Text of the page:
By Dave Lubach, Associate Editor
Plumbing & Restrooms Article Use Policy
From students using toilets as wastebaskets to disgruntled inmates intentionally pushing objects down sinks and toilets and causing blockages, drain cleaning in institutional and commercial facilities often provides maintenance and engineering managers with surprises.
Blockages come in all sizes and occur in all areas of piping systems. Technicians can clear routine blockages with the proper equipment, but tougher blockages require extra time, effort and machinery to remove.
Manufacturers of drain cleaning equipment hear horror stories involving all kinds of materials that cause blockages in facilities’ piping systems. Most of the stories involve unlikely items finding their way into drain lines. With input from managers and front-line technicians, manufacturers have developed a range of products designed to handle the toughest pipe blockages, including those caused by roots, clothing, and kitchen grease.
Most drain clogs in institutional and commercial facilities are man-made, but root blockages are one of the few problems that develop naturally. They also rank among the toughest issues for front-line technicians.
“The real tough blockages are in a mainline, and typically it’s tree roots,” says Mark Speranza with Electric Eel Manufacturing Co. “It doesn’t matter if it’s a factory or a college or whatever. Everybody is going to have the same issues.”
Roots grow into pipes, causing damage to pipes and creating gaps between fittings and pipes, causing blockages, leaks and other serious problems.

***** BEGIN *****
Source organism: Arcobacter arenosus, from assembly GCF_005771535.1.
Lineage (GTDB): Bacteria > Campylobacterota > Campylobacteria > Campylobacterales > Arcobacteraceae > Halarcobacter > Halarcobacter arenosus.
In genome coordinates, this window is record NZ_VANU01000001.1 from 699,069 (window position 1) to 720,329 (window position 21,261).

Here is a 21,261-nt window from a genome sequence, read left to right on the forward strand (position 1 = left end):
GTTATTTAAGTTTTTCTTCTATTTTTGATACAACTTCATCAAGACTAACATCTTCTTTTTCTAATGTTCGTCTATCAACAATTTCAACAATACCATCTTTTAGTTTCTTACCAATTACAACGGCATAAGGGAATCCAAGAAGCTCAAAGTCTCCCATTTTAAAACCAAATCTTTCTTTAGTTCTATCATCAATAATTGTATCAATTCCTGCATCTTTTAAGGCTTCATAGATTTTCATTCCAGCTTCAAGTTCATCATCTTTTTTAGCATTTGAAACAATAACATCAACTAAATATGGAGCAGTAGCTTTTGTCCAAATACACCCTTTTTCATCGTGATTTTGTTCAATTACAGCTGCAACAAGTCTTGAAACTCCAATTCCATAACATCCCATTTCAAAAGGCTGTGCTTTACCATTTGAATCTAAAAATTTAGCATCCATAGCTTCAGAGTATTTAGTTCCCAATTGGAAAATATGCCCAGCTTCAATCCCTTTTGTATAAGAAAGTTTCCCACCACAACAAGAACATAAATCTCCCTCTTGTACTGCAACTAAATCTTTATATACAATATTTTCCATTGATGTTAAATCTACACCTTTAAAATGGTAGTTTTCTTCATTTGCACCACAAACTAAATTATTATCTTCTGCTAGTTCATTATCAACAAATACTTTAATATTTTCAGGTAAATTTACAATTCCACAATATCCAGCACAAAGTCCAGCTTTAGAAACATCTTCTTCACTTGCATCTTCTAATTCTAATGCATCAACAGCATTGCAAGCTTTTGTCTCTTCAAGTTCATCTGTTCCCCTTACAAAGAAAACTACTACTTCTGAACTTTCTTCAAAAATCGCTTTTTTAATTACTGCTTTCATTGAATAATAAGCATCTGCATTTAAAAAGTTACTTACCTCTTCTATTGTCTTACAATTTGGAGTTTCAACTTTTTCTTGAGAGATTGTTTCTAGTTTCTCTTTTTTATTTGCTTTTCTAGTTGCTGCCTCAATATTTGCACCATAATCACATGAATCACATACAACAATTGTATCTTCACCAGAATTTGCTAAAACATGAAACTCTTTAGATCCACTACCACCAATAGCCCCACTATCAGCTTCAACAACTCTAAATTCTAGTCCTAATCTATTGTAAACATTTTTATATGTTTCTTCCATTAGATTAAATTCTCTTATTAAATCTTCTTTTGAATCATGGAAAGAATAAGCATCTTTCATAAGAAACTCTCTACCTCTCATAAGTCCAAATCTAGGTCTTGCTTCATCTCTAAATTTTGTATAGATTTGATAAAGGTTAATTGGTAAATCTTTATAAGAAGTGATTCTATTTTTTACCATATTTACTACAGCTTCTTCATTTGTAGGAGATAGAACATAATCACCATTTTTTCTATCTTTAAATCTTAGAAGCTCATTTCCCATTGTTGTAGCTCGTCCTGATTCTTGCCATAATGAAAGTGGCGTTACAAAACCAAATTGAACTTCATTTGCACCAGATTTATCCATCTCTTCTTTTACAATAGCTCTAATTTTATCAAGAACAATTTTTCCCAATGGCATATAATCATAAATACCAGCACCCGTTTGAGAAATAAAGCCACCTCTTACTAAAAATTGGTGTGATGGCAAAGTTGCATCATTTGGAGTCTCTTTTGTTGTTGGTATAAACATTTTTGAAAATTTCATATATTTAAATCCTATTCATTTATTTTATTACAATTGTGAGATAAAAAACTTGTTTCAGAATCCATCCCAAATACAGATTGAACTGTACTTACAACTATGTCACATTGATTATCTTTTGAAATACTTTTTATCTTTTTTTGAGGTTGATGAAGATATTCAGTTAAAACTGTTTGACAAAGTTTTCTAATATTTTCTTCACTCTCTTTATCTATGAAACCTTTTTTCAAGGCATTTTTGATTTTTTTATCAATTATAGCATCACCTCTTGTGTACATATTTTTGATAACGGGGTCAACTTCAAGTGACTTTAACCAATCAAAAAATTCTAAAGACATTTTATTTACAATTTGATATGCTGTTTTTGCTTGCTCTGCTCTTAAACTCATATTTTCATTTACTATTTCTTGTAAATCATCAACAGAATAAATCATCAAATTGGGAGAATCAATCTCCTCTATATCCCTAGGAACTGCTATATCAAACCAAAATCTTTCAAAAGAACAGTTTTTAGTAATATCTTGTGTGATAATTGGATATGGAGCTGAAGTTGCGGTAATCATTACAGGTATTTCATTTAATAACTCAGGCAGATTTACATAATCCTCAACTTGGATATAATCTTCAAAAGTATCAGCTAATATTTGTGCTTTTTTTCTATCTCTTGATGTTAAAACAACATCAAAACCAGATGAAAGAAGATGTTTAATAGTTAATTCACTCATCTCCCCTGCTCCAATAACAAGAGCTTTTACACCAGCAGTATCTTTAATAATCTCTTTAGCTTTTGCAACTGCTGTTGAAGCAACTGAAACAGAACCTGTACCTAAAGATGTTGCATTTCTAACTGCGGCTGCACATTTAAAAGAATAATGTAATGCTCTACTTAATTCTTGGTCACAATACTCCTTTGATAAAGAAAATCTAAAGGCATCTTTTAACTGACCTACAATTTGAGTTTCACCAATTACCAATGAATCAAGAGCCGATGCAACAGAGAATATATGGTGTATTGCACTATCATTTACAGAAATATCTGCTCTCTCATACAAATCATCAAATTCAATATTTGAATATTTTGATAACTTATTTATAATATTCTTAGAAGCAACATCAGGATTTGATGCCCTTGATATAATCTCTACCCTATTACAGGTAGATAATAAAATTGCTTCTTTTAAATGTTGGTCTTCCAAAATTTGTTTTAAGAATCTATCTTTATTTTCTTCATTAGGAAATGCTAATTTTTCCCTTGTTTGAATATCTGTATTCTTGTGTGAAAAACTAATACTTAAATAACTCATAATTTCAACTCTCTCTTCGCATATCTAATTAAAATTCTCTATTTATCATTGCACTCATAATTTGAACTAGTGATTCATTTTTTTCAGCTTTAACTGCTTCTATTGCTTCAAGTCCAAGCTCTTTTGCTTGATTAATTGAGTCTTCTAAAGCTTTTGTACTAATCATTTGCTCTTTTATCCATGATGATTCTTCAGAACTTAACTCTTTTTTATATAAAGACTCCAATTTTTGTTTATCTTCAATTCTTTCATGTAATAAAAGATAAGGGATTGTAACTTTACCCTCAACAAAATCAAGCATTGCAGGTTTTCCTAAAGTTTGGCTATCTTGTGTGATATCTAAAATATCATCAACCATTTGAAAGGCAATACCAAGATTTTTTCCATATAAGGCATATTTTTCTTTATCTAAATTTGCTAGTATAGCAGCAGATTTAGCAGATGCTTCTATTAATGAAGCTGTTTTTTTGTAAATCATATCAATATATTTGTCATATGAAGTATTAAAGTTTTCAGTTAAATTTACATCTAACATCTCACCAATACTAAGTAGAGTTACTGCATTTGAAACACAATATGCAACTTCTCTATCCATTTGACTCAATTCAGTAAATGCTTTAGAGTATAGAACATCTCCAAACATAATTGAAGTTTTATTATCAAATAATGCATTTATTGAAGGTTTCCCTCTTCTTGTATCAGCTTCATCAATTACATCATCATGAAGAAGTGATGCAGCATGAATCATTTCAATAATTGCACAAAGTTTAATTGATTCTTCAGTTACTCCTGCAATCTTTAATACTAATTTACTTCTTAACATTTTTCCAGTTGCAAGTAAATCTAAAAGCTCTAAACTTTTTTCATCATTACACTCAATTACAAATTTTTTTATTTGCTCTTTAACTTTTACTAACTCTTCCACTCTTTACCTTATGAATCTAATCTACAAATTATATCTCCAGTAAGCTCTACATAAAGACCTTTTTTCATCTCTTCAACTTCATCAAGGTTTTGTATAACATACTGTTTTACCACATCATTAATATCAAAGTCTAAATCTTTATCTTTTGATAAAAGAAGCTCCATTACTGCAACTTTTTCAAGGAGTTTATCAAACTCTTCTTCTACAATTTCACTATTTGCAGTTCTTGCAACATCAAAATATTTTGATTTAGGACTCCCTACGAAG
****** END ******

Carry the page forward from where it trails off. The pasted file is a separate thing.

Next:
“These openings allow tree roots access to grow inside the drainage pipe,” says Brandon Moherman with RIDGID. “To remove a root blockage, it is recommended that you first choose a machine that is powerful enough to handle this type of blockage.”
Two pieces of drain-cleaning equipment designed to handle root blockages are continuous drum machines that reach 75-100 feet into drain lines 1½-4 inches wide and sectional machines designed to access areas closer in the drain.
“Drum machines are nice because they’re compact,” Speranza says. “A lot of our customers will have a drum machine and a sectional machine to pull out when they have a really big clog. A sectional machine cleans so well because it spins the cable at twice the rpm of a drum-style machine. You just have a lot more cleaning power if you can go twice the distance.”
Once a machine finds the root blockage, technicians can use a cutter to remove it.
“Start with the least invasive cutter first to begin the process and establish flow,” Moherman says. “Then work your way up to a larger, more aggressive cutter, such as a saw-tooth cutter or a spiral-jaw-tooth cutter. Clearing a root blockage in multiple passes by starting with smaller cutters first will aid in preventing damage to the cables.”
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